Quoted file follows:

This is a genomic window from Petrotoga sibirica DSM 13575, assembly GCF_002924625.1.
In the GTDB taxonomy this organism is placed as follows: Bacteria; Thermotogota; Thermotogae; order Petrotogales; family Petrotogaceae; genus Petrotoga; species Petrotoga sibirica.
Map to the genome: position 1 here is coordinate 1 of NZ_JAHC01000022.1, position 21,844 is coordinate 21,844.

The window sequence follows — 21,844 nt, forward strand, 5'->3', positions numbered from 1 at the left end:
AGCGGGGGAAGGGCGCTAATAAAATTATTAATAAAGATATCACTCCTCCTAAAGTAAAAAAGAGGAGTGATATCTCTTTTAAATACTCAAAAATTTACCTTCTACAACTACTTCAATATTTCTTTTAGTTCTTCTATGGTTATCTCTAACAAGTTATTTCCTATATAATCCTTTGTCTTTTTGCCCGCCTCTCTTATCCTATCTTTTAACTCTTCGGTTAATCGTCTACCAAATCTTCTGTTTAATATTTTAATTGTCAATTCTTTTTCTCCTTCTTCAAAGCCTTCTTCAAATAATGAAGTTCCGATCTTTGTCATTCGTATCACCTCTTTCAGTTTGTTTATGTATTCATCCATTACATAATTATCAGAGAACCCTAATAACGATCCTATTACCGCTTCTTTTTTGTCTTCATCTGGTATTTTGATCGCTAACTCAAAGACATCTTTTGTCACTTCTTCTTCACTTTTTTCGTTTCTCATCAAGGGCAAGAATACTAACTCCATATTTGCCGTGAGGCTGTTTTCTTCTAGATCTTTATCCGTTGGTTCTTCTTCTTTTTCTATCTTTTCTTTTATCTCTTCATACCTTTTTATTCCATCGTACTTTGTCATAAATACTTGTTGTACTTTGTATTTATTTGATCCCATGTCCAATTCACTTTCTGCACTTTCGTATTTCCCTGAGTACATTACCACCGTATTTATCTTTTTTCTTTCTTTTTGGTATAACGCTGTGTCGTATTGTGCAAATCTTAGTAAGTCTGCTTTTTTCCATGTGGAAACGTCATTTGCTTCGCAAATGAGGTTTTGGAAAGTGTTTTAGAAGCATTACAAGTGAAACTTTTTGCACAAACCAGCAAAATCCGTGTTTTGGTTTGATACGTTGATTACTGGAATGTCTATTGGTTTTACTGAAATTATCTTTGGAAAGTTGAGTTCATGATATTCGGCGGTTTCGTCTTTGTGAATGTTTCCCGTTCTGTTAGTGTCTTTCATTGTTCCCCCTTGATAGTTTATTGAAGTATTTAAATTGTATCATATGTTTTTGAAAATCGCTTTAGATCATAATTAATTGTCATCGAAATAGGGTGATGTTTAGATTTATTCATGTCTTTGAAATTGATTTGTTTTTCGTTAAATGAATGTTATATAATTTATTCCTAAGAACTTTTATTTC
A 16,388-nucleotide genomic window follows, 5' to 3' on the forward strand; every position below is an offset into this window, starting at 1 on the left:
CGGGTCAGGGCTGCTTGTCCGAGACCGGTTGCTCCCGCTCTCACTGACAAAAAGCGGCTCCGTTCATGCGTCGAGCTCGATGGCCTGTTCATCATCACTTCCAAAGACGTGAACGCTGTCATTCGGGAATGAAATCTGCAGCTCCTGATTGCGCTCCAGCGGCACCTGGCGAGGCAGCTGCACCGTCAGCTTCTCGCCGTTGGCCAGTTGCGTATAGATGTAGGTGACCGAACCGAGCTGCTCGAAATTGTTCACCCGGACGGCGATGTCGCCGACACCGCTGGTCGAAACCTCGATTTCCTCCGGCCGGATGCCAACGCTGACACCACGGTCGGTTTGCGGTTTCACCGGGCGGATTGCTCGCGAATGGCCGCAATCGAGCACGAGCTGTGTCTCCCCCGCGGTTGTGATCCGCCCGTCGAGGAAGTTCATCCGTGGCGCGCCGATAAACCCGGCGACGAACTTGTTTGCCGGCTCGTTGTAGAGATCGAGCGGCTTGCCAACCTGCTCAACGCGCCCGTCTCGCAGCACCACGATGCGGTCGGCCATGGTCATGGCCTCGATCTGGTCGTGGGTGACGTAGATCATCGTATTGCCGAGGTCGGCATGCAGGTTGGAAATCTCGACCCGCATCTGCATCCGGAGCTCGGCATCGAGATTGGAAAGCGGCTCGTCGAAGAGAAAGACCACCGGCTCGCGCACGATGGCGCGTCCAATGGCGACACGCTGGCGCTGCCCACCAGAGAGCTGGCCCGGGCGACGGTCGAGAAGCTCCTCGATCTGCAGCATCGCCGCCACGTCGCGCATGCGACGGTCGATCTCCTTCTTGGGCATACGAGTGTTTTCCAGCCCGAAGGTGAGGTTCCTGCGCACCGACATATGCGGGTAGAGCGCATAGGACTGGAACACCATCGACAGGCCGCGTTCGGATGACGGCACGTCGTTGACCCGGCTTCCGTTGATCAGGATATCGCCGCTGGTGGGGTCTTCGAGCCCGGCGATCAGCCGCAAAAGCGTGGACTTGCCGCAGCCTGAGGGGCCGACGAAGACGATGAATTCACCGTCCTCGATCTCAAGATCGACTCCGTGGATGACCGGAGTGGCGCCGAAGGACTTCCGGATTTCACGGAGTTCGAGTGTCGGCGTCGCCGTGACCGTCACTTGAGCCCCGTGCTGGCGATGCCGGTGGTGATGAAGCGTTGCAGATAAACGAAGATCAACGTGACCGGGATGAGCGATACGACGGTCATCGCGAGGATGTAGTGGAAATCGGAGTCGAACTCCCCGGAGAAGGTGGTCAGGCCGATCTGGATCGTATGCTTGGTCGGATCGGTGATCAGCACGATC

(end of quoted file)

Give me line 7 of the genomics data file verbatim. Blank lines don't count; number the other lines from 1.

CGGGTCAGGGCTGCTTGTCCGAGACCGGTTGCTCCCGCTCTCACTGACAAAAAGCGGCTCCGTTCATGCGTCGAGCTCGATGGCCTGTTCATCATCACTTCCAAAGACGTGAACGCTGTCATTCGGGAATGAAATCTGCAGCTCCTGATTGCGCTCCAGCGGCACCTGGCGAGGCAGCTGCACCGTCAGCTTCTCGCCGTTGGCCAGTTGCGTATAGATGTAGGTGACCGAACCGAGCTGCTCGAAATTGTTCACCCGGACGGCGATGTCGCCGACACCGCTGGTCGAAACCTCGATTTCCTCCGGCCGGATGCCAACGCTGACACCACGGTCGGTTTGCGGTTTCACCGGGCGGATTGCTCGCGAATGGCCGCAATCGAGCACGAGCTGTGTCTCCCCCGCGGTTGTGATCCGCCCGTCGAGGAAGTTCATCCGTGGCGCGCCGATAAACCCGGCGACGAACTTGTTTGCCGGCTCGTTGTAGAGATCGAGCGGCTTGCCAACCTGCTCAACGCGCCCGTCTCGCAGCACCACGATGCGGTCGGCCATGGTCATGGCCTCGATCTGGTCGTGGGTGACGTAGATCATCGTATTGCCGAGGTCGGCATGCAGGTTGGAAATCTCGACCCGCATCTGCATCCGGAGCTCGGCATCGAGATTGGAAAGCGGCTCGTCGAAGAGAAAGACCACCGGCTCGCGCACGATGGCGCGTCCAATGGCGACACGCTGGCGCTGCCCACCAGAGAGCTGGCCCGGGCGACGGTCGAGAAGCTCCTCGATCTGCAGCATCGCCGCCACGTCGCGCATGCGACGGTCGATCTCCTTCTTGGGCATACGAGTGTTTTCCAGCCCGAAGGTGAGGTTCCTGCGCACCGACATATGCGGGTAGAGCGCATAGGACTGGAACACCATCGACAGGCCGCGTTCGGATGACGGCACGTCGTTGACCCGGCTTCCGTTGATCAGGATATCGCCGCTGGTGGGGTCTTCGAGCCCGGCGATCAGCCGCAAAAGCGTGGACTTGCCGCAGCCTGAGGGGCCGACGAAGACGATGAATTCACCGTCCTCGATCTCAAGATCGACTCCGTGGATGACCGGAGTGGCGCCGAAGGACTTCCGGATTTCACGGAGTTCGAGTGTCGGCGTCGCCGTGACCGTCACTTGAGCCCCGTGCTGGCGATGCCGGTGGTGATGAAGCGTTGCAGATAAACGAAGATCAACGTGACCGGGATGAGCGATACGACGGTCATCGCGAGGATGTAGTGGAAATCGGAGTCGAACTCCCCGGAGAAGGTGGTCAGGCCGATCTGGATCGTATGCTTGGTCGGATCGGTGATCAGCACGATC